Ish Sookun posted at 17:25

Where to obtain COVID-19 updates?

Six days ago the Prime Minister of Mauritius, P. K. Jugnauth, announced to the population that we have recorded the first cases of COVID-19 in Mauritius. Since then much has happened.

The number of COVID-19 cases jumped from 3 less than a week ago to become 42 today.

A National Communication Committee on COVID-19 was set up to provide daily updates on MBC channels at 11h30. The committee provides information on the number of positive COVID-19 cases being identified, status of people in quarantine, additional measures being taken by the government, etc.

I suggest that the one source of information to trust right now should be the National Communication Committee.

Media outlets are picking bits of information from the daily press conference and reporting those individually. That's fine but refrain from re-sharing or posting un-trusted or un-verified information on social media networks. People claiming on social media that hospital staff or relatives working there are giving alarming facts are NOT FACTS! They just contribute to the pile of fake news and rumours.

The Ministry of Health and Wellness updates covid19.mu which is a page that provides the number of active COVID-19 cases in Mauritius and health advice to stay safe.

My developer friends published COVID-19 Mauritius, a webpage that provides COVID-19 statistics for Mauritius. Their source is the local newspapers and radio stations. The source code of the webpage is available on GitHub and contributors are most welcome.

L'express has a dossier of articles on COVID-19.

Update

The Ministry of Health and Wellness together with Mauritius Telecom launched another website, besafemoris.mu, to provide updates on COVID-19 in Mauritius.

The website provides news updates and communiques issued by the ministry. It has a map of health services currently operational.

beSafeMoris is also available as a mobile app for Android and iOS. At the time of writing this post it wasn't available on the Google Play Store though. Instead, the apk file was downloadable from the beSafeMoris website. The app is available on Apple's App Store.

Multi-line-timeout: making sure your last multi-line message is not lost

When your application has a problem that it cannot handle, then Java, PHP and other environments often write multi-line error messages. These long messages include many information useful for developers but it might be difficult to handle for logging systems. A multi-line log message is usually saved when the beginning of the next message is detected, which made handling the last message problematic.

This is where multi-line-timeout can help. After a pre-configured timeout, the last message is saved by syslog-ng. Losing a message when there are thousands of them is probably not a big deal. But if you are lucky, the error messages are rare. Maybe just a single message in a file. In either case, you can lose most or all of the messages. If you do not want to lose these messages, configure multi-line-timeout.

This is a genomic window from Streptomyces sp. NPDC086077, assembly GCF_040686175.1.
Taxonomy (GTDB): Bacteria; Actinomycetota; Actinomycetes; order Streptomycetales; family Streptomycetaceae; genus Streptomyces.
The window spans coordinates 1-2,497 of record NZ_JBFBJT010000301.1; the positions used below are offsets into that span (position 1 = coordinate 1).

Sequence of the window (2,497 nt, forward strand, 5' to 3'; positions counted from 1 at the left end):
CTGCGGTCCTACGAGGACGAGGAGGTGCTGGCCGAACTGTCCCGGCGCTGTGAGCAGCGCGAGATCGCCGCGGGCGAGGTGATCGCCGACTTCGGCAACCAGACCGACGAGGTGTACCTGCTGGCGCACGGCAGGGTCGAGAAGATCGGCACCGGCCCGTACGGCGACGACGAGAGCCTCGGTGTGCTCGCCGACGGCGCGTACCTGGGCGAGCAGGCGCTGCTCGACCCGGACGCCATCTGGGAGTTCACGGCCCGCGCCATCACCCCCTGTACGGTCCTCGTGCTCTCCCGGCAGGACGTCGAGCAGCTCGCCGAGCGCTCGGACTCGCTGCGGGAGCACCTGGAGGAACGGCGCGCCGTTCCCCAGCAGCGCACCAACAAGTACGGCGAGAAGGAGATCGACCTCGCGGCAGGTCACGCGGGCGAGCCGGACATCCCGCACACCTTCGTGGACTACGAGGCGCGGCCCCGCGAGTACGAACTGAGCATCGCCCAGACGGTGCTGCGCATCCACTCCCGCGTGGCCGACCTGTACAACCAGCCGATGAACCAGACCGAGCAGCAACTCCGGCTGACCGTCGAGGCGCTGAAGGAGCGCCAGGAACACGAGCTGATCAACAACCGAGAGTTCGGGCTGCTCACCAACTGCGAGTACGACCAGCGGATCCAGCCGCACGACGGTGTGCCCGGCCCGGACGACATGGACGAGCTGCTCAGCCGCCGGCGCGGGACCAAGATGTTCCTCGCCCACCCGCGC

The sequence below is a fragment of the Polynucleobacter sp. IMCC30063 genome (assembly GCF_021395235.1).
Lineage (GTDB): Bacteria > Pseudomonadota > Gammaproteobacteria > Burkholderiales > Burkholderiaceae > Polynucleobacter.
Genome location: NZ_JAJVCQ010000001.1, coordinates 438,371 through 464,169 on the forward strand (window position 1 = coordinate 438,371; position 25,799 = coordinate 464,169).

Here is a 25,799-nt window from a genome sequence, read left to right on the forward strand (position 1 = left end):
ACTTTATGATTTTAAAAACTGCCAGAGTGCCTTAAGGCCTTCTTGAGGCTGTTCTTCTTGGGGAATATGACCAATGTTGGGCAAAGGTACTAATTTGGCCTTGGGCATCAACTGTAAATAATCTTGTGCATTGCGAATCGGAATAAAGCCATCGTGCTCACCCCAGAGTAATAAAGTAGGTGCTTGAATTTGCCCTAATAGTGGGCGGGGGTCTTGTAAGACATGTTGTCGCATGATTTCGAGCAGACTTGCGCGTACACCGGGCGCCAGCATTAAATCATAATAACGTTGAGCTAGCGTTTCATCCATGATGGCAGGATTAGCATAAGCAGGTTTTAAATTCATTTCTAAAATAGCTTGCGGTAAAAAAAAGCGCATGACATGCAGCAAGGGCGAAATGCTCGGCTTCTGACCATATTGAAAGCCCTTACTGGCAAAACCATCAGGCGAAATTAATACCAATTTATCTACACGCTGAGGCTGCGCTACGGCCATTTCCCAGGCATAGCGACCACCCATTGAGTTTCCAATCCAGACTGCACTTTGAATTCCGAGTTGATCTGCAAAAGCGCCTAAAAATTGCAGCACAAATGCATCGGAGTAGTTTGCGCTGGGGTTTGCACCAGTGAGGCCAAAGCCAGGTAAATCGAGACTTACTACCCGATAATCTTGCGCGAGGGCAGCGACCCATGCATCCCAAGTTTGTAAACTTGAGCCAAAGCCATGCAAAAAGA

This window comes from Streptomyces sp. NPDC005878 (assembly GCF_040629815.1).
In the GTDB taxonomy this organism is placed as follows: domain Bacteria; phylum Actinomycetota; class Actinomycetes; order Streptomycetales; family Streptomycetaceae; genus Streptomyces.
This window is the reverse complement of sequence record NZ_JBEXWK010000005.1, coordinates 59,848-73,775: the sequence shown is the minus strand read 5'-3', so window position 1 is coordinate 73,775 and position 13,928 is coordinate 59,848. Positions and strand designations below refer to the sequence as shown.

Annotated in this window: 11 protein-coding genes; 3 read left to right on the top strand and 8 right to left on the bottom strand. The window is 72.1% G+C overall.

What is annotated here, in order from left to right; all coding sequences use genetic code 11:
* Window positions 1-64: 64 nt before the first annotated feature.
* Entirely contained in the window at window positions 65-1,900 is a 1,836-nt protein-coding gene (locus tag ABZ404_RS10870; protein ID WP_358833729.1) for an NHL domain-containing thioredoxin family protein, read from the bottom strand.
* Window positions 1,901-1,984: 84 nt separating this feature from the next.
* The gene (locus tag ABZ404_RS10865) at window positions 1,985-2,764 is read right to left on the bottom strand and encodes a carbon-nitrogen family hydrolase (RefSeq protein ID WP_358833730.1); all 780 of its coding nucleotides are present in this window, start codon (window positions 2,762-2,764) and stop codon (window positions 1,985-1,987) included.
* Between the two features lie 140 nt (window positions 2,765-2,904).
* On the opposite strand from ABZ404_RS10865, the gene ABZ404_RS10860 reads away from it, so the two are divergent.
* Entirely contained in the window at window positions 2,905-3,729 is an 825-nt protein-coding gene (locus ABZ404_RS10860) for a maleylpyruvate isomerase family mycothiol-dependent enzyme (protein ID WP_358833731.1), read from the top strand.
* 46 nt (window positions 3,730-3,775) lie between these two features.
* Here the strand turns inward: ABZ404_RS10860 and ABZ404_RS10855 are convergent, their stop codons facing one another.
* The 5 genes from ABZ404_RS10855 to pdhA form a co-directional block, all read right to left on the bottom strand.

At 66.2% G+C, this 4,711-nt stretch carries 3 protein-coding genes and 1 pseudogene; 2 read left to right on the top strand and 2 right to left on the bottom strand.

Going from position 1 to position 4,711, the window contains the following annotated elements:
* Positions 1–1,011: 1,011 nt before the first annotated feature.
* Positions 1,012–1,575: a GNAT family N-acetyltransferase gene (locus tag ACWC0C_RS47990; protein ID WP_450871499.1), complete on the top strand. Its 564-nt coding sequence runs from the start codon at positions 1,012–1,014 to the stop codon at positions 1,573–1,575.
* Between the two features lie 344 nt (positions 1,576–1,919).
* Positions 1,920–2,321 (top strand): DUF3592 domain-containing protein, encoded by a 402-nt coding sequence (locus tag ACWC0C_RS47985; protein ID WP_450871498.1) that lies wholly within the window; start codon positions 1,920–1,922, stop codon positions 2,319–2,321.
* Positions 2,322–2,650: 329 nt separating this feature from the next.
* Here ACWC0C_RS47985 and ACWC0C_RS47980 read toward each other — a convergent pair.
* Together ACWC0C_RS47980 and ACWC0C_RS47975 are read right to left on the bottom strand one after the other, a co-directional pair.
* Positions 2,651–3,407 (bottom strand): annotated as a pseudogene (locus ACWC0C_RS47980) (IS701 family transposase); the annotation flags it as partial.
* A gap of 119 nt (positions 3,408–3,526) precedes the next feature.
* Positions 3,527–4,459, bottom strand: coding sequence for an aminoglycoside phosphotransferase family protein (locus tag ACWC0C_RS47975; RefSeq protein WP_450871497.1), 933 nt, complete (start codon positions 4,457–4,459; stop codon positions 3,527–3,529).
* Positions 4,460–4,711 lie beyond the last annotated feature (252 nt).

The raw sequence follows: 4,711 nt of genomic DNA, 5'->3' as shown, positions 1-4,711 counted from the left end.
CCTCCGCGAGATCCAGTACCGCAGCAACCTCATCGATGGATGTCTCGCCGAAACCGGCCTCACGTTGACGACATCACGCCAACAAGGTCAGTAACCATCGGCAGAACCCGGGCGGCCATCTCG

Note: this problem does not affect some less common multi-line modes, like multi-line-garbage or multi-line-suffix.

In this blog, you will find a simple configuration and a test to see how multi-line-timeout works. You can use it as a basis for your own use case.

Preparations for testing multi-line-timeout

It is hard to predict when your Java application writes a stack trace, so instead of that I prepared you an easy way to test multi-line-timeout using synthetic log messages. All you need for testing:

  • syslog-ng 3.26 (or later) installed

  • two open terminal windows

  • a browser window, from where you can copy & paste commands

If your operating system does not have syslog-ng 3.26 (or later) available, check our third party repositories page. On most Linux distributions, you can create configuration snippets under /etc/syslog-ng/conf.d with a .conf extension. Otherwise append the following to syslog-ng.conf:

source s_multi {
    file("/var/log/events"
        multi-line-mode("prefix-garbage")
        multi-line-prefix('^EVENT: ')
        multi-line-timeout(10)
        flags("no-parse")
    );
};

destination d_multi {
    file("/var/log/multi");
};

log {source(s_multi); destination(d_multi); };

The above configuration expects multi-line messages to arrive into a file called /var/log/events and writes the results to /var/log/multi. These files do not exist by default, so you should create them:

touch /var/log/multi /var/log/events

This way you can follow log output right from the beginning. Once you restarted / reloaded syslog-ng and the configuration took effect, you are ready for testing.

Testing